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The Post Office could be remarkably efficient. This misaddressed letter from the US, despite much to and fro between locations, did eventually arrived on Rabbi Moses Weiler's desk

The problem of slow postage

Aspects of the early years of the Reform movement read like a comedy of errors. One needs to understand communications in an era before instant global messaging.



t is worth a brief detour to consider the subject of communications in the late twenties and early thirties, because the development of a Reform movement in South Africa took place in a context of lengthy back and forth correspondence by letter between Johannesburg, London and Cincinnati. Much of it was slow, and in some cases, the slowness led to confusion.

Every Friday afternoon at exactly 4.00pm, a Union Castle line ship would leave Cape Town for Southampton, and at the same moment, a ship would leave Southampton for Cape Town. This precision suggests a clock-work routine, which was not the case. The newer ships were faster than the older ones, and some ships had stops on route. Bad weather could slow travel. A letter could be at sea for anything from two to three weeks. There was also sorting and distribution at each end, plus a two day rail journey between Cape Town and Johannesburg.

Correspondence was therefore unpredictable and slow. Circumstances could change before letters arrived, and letters with conflicting messages could cross paths in mid-Atlantic. All letters from South Africa to the USA – or to anywhere else on earth - had to go via the UK.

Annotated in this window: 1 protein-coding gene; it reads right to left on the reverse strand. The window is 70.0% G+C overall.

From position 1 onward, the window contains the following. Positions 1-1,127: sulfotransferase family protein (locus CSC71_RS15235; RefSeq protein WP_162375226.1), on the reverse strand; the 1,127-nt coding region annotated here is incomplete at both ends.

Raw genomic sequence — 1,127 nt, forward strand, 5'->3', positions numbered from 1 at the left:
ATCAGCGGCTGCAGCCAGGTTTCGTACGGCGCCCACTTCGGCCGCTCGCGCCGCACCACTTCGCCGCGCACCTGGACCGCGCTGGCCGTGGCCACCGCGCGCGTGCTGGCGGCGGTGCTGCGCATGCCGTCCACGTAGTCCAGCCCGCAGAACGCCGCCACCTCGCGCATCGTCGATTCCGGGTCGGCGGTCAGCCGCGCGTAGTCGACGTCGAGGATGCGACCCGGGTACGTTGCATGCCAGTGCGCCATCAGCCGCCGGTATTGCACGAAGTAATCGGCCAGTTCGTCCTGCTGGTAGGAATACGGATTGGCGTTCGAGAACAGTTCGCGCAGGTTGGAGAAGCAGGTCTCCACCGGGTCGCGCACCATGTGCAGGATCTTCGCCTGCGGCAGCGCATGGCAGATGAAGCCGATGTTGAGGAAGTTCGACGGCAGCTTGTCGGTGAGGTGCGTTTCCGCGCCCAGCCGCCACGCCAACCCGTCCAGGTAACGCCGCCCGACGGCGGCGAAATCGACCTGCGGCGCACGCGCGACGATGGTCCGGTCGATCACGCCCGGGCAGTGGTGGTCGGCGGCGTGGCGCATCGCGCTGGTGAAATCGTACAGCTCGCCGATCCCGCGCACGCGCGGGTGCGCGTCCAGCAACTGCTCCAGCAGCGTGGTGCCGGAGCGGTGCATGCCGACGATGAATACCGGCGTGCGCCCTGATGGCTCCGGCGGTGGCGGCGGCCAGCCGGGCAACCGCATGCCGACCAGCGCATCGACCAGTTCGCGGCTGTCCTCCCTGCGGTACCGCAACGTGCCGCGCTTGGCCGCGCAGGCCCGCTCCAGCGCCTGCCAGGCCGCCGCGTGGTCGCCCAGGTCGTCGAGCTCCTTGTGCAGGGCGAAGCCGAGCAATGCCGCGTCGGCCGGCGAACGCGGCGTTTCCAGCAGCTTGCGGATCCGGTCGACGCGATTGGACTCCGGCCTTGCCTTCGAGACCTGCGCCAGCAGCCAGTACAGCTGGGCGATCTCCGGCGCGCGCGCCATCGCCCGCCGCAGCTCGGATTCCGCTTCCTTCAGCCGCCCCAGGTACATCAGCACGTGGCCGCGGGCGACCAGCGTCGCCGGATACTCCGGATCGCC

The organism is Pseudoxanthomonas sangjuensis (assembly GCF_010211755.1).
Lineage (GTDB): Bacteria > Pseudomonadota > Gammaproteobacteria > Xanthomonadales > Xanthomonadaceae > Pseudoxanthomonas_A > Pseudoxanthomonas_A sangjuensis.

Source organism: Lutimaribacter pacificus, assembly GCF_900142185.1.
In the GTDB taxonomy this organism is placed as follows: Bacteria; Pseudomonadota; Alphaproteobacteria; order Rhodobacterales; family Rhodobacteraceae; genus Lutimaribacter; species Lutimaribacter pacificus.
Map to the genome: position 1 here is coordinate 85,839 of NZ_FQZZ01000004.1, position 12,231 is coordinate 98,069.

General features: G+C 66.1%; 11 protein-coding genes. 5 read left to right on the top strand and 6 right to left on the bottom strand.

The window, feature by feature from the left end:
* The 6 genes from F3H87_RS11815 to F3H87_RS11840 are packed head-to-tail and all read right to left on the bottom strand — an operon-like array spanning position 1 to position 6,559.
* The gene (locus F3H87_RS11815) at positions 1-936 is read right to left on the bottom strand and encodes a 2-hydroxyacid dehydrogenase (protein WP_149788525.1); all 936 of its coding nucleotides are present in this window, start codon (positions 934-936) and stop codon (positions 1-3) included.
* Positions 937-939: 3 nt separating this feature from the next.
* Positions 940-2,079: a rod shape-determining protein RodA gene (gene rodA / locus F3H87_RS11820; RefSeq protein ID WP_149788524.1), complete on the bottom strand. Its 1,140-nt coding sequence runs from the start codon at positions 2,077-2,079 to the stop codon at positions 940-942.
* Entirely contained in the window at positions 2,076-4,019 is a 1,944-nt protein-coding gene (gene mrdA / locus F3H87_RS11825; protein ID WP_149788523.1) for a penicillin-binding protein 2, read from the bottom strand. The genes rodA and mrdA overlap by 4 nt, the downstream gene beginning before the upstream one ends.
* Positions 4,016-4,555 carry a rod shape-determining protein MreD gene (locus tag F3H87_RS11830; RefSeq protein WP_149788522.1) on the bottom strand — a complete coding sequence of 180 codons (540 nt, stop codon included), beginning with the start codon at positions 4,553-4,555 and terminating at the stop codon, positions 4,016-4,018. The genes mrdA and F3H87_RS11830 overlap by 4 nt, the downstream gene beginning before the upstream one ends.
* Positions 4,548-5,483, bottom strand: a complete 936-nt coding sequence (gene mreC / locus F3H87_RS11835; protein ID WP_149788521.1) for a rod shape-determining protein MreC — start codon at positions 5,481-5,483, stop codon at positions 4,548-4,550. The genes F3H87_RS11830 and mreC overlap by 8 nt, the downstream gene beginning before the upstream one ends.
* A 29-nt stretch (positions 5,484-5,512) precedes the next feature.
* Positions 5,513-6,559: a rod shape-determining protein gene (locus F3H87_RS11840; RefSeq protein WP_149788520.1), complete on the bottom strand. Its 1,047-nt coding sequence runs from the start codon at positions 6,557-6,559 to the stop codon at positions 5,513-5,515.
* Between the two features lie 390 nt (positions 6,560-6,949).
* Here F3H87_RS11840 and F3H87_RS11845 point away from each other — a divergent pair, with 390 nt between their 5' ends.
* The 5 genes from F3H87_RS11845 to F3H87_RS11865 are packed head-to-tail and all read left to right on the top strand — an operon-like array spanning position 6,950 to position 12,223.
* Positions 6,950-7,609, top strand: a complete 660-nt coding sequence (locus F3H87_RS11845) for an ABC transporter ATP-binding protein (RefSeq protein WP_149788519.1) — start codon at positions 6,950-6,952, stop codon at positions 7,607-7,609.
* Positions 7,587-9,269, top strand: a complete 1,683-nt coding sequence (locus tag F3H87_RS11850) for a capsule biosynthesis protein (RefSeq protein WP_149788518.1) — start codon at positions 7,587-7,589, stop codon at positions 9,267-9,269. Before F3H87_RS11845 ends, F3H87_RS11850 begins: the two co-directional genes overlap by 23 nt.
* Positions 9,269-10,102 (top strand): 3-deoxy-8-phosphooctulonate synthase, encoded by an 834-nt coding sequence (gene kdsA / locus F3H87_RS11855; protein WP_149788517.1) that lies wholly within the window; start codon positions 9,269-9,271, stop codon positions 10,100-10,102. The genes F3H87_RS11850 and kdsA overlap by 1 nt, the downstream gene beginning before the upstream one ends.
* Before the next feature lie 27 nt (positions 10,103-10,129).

Lily Montagu was the central contact for all letter writing from South

Most of the correspondence was typed, but since none of the correspondents on the South African end could type (men did not usually learn to type), they were obliged to wait for the services of typists, usually young women, to whom they would dictate their messages. When people went away, as they often did, their letters gathered in their home postboxes until their return.

It was a recipe for mayhem and miscommunication, which is indeed what happened on more than one occasion. When commercial airmail services began, Lily Montagu, as befitted a progressive, immediately embraced the idea, probably too soon. As Jerry Idelson would later explain to her, airmail letters went by ship to Cape Town along with all other letters, before being flown to Johannesburg, a trip with so many stops that it was only 12 hours faster than the train journey.

In moments of panic, wireless telegrams were exchanged via “Empiradio” and Marconigram”, but even these seem to have taken more than a day to arrive with several hops in between. They were also subject to error. An urgent telegram from Cape Town to Johannesburg failed to arrive during a moment of crisis in 1951. This non-communication precipitated a split in the union, as recounted in Chapter 12 of the book. Later investigation, too late to heal the damage, revealed that the Post Office had changed the telegraph address “Proju” to “Projee”.

A final point is worth noting: when the South Africans communicated with the international movement, they wrote only to Lily Montagu. Regardless of whether they wished to direct requests to other members of the British Liberal hierarchy, or to people in the USA, everything went via Lily Montagu. There was never any doubt as to who was in charge.

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